The Brexit will have consequences and nobody knows to what extent it will impact the global economy, including the United States’. This is the main observation Cyceon noted after reading the latest FOMC whose meeting was held one week before the Brexit vote. “It would be prudent to wait for the outcome of the upcoming referendum in the United Kingdom on membership in the European Union (EU) in order to assess the consequences of the vote for global financial market conditions and the US economic outlook,” the minutes read.
Indeed, everyone agrees that the Brexit will generate financial market turbulence. A prolonged period of uncertainty therefore hinders any significant move by the Fed for some time. As analysts now assess at just 12% the chances of a rate hike by the end of 2016, they also point out that the globally good US macroeconomics, the fast pace in the expansion of the US service sector and the absence of overheating as a result show the Fed is right to wait and see what happens next.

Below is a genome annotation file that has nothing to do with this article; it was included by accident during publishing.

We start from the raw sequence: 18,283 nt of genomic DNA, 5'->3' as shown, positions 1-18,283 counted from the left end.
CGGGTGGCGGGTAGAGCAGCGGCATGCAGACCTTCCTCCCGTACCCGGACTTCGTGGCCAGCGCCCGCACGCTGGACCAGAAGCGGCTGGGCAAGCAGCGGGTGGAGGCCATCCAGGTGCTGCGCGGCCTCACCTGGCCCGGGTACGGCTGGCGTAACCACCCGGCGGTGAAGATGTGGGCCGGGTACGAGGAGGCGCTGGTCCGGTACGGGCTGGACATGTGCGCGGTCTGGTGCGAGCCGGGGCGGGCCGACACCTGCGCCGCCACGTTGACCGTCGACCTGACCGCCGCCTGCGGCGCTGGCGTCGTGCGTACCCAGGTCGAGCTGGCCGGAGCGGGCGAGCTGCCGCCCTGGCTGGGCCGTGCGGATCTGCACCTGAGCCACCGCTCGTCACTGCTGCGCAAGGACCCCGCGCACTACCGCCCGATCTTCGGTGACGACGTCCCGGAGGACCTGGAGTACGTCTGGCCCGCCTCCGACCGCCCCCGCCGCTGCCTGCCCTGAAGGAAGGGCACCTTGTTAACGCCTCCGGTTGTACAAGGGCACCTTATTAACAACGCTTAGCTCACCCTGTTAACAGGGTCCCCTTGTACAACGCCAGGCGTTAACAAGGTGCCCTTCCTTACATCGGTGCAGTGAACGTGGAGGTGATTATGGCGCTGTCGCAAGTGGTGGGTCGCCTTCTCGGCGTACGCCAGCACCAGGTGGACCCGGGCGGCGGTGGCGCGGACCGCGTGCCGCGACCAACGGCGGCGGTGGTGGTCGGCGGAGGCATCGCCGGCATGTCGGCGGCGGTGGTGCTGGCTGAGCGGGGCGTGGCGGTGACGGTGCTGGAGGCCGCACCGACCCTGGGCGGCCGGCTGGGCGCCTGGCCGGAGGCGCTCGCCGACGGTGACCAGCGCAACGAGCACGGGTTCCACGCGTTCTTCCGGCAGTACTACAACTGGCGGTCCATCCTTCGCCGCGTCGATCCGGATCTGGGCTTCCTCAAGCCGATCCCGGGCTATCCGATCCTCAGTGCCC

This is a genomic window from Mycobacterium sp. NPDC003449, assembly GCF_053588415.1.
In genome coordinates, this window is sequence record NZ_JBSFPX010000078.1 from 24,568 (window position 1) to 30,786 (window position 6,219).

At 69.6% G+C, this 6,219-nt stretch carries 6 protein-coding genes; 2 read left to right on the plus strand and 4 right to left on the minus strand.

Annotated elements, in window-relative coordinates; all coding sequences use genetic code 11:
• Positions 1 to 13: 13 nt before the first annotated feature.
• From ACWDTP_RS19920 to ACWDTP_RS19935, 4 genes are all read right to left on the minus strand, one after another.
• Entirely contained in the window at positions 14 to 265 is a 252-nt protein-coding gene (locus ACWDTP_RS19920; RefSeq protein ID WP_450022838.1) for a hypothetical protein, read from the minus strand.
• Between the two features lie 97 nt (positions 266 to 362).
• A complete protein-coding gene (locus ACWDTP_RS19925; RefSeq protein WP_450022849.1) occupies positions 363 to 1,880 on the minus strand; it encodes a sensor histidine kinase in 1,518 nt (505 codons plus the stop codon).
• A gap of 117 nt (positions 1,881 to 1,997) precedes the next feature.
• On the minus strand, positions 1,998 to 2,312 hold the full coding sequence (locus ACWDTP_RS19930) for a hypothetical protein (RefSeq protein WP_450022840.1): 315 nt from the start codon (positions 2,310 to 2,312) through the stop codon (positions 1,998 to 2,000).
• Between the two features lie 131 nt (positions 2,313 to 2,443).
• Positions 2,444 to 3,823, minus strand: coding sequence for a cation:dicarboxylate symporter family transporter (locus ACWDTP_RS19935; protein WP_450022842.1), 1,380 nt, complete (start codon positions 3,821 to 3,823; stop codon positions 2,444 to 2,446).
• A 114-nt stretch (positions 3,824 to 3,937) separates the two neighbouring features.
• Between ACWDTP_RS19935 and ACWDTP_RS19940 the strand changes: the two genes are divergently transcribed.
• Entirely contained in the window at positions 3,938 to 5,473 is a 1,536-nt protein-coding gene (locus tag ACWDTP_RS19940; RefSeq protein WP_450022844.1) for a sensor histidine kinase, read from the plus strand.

In addition to the Brexit, China’s monetary policy and the looming threat of another sovereign debt crisis in the eurozone on growing fears about Italian banks add to growing uncertainty. The US economy is likely the most capable to overcome financial turmoil, however the decision by 6 UK property funds to halt redemptions reminds how the subprime crisis started in 2007.